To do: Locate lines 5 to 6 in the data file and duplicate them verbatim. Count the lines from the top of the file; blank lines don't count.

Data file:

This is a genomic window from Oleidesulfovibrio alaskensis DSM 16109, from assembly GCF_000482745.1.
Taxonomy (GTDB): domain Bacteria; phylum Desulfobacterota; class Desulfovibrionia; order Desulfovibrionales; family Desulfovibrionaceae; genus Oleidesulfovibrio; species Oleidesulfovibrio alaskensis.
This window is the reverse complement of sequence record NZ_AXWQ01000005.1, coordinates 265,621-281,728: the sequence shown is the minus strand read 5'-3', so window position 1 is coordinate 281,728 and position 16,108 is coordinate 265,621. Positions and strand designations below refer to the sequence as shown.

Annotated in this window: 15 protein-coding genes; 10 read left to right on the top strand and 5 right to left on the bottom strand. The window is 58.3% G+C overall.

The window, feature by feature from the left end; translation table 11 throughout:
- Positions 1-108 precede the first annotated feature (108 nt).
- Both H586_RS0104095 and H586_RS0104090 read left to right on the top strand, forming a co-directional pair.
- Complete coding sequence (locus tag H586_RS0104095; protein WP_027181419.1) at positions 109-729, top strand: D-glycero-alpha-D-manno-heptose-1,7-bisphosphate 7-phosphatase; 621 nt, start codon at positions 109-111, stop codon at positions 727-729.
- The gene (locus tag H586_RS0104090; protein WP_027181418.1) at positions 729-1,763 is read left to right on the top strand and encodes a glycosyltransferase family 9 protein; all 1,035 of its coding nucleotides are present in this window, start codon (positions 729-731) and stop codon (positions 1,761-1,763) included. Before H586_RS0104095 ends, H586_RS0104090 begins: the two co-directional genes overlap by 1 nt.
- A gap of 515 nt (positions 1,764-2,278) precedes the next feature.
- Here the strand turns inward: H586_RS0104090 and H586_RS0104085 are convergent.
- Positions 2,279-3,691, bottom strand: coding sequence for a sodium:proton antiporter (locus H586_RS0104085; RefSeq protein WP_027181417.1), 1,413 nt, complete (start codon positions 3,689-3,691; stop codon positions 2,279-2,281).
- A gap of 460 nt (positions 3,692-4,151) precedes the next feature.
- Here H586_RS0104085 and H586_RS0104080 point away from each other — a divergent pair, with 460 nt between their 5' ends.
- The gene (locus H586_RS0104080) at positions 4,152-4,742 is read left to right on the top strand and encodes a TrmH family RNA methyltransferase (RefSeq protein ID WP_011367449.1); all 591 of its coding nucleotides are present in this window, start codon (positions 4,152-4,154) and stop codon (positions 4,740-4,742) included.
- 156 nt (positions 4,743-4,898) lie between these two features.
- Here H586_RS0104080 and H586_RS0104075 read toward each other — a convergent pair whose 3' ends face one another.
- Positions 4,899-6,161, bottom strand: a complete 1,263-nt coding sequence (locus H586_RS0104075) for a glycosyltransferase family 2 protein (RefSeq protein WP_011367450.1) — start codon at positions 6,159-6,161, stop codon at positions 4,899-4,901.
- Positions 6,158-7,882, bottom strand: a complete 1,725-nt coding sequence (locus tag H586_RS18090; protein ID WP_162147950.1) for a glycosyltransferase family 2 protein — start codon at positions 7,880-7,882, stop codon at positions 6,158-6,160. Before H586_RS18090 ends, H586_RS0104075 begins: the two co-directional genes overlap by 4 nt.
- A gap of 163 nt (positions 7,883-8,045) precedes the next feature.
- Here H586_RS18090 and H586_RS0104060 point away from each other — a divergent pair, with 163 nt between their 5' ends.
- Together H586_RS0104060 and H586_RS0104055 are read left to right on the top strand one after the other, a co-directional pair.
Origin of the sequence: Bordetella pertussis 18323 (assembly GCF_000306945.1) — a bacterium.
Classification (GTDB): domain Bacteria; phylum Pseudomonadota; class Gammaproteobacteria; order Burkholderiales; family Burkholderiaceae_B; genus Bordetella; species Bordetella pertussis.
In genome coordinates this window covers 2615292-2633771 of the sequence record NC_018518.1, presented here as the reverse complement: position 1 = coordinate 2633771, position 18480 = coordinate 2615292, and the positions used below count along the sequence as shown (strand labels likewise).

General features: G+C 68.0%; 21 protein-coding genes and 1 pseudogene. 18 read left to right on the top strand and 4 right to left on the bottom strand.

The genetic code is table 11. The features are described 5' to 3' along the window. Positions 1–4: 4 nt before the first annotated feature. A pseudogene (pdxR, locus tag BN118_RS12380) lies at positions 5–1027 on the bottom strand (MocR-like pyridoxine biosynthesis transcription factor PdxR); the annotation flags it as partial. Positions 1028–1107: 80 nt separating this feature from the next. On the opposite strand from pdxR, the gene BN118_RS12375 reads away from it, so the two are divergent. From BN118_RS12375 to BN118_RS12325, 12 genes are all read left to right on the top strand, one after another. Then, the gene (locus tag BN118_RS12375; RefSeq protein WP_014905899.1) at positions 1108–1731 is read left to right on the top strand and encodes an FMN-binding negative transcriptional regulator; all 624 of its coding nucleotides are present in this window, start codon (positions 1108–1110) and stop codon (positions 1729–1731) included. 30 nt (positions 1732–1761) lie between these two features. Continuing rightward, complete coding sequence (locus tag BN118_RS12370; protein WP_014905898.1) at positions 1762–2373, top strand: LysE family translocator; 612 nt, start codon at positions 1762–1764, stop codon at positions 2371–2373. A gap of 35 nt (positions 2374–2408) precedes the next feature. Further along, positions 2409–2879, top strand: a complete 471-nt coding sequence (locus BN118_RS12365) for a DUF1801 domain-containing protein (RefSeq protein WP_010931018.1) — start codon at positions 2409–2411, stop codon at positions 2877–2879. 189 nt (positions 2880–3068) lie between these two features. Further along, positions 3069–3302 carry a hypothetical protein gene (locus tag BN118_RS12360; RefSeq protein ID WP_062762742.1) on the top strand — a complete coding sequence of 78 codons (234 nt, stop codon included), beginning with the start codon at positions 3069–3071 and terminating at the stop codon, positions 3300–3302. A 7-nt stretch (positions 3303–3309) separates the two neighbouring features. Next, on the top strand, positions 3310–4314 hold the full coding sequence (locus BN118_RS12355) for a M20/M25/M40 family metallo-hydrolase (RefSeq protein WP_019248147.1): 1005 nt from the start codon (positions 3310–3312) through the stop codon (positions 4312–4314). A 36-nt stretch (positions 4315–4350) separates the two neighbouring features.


The window, feature by feature from the left end; translation table 11 throughout:
- Positions 1-108 precede the first annotated feature (108 nt).